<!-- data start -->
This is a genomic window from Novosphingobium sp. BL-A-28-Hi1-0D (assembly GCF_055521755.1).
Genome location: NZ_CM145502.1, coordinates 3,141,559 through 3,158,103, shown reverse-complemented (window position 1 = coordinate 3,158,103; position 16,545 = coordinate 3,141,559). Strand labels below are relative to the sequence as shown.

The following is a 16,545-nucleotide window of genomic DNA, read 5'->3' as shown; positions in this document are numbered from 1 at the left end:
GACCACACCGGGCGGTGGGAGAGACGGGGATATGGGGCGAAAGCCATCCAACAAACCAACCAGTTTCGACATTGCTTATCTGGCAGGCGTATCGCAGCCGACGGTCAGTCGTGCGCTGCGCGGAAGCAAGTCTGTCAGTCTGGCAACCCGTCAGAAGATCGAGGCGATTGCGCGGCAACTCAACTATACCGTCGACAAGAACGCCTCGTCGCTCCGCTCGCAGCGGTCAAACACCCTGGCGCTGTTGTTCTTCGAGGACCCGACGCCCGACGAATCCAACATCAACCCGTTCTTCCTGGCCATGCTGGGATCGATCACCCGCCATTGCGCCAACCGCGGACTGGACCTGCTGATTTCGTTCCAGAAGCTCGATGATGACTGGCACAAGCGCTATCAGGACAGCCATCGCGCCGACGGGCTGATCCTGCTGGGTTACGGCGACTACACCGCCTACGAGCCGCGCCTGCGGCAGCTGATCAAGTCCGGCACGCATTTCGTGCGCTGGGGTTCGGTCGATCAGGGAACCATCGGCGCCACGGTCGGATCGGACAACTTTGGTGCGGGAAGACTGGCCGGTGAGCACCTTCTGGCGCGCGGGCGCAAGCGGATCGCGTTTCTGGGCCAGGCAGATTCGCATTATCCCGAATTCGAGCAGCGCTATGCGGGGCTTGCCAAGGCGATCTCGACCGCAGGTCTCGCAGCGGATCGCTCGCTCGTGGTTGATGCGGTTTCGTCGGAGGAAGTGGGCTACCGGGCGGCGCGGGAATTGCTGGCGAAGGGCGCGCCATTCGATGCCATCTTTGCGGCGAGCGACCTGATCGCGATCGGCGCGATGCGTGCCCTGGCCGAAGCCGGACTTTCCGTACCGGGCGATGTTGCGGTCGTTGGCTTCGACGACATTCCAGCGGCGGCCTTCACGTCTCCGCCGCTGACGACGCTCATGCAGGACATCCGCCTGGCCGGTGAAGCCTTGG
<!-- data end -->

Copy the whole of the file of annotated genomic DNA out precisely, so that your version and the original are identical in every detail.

This is a genomic window from Novosphingobium sp. BL-A-28-Hi1-0D (assembly GCF_055521755.1).
Genome location: NZ_CM145502.1, coordinates 3,141,559 through 3,158,103, shown reverse-complemented (window position 1 = coordinate 3,158,103; position 16,545 = coordinate 3,141,559). Strand labels below are relative to the sequence as shown.

The following is a 16,545-nucleotide window of genomic DNA, read 5'->3' as shown; positions in this document are numbered from 1 at the left end:
GACCACACCGGGCGGTGGGAGAGACGGGGATATGGGGCGAAAGCCATCCAACAAACCAACCAGTTTCGACATTGCTTATCTGGCAGGCGTATCGCAGCCGACGGTCAGTCGTGCGCTGCGCGGAAGCAAGTCTGTCAGTCTGGCAACCCGTCAGAAGATCGAGGCGATTGCGCGGCAACTCAACTATACCGTCGACAAGAACGCCTCGTCGCTCCGCTCGCAGCGGTCAAACACCCTGGCGCTGTTGTTCTTCGAGGACCCGACGCCCGACGAATCCAACATCAACCCGTTCTTCCTGGCCATGCTGGGATCGATCACCCGCCATTGCGCCAACCGCGGACTGGACCTGCTGATTTCGTTCCAGAAGCTCGATGATGACTGGCACAAGCGCTATCAGGACAGCCATCGCGCCGACGGGCTGATCCTGCTGGGTTACGGCGACTACACCGCCTACGAGCCGCGCCTGCGGCAGCTGATCAAGTCCGGCACGCATTTCGTGCGCTGGGGTTCGGTCGATCAGGGAACCATCGGCGCCACGGTCGGATCGGACAACTTTGGTGCGGGAAGACTGGCCGGTGAGCACCTTCTGGCGCGCGGGCGCAAGCGGATCGCGTTTCTGGGCCAGGCAGATTCGCATTATCCCGAATTCGAGCAGCGCTATGCGGGGCTTGCCAAGGCGATCTCGACCGCAGGTCTCGCAGCGGATCGCTCGCTCGTGGTTGATGCGGTTTCGTCGGAGGAAGTGGGCTACCGGGCGGCGCGGGAATTGCTGGCGAAGGGCGCGCCATTCGATGCCATCTTTGCGGCGAGCGACCTGATCGCGATCGGCGCGATGCGTGCCCTGGCCGAAGCCGGACTTTCCGTACCGGGCGATGTTGCGGTCGTTGGCTTCGACGACATTCCAGCGGCGGCCTTCACGTCTCCGCCGCTGACGACGCTCATGCAGGACATCCGCCTGGCCGGTGAAGCCTTGG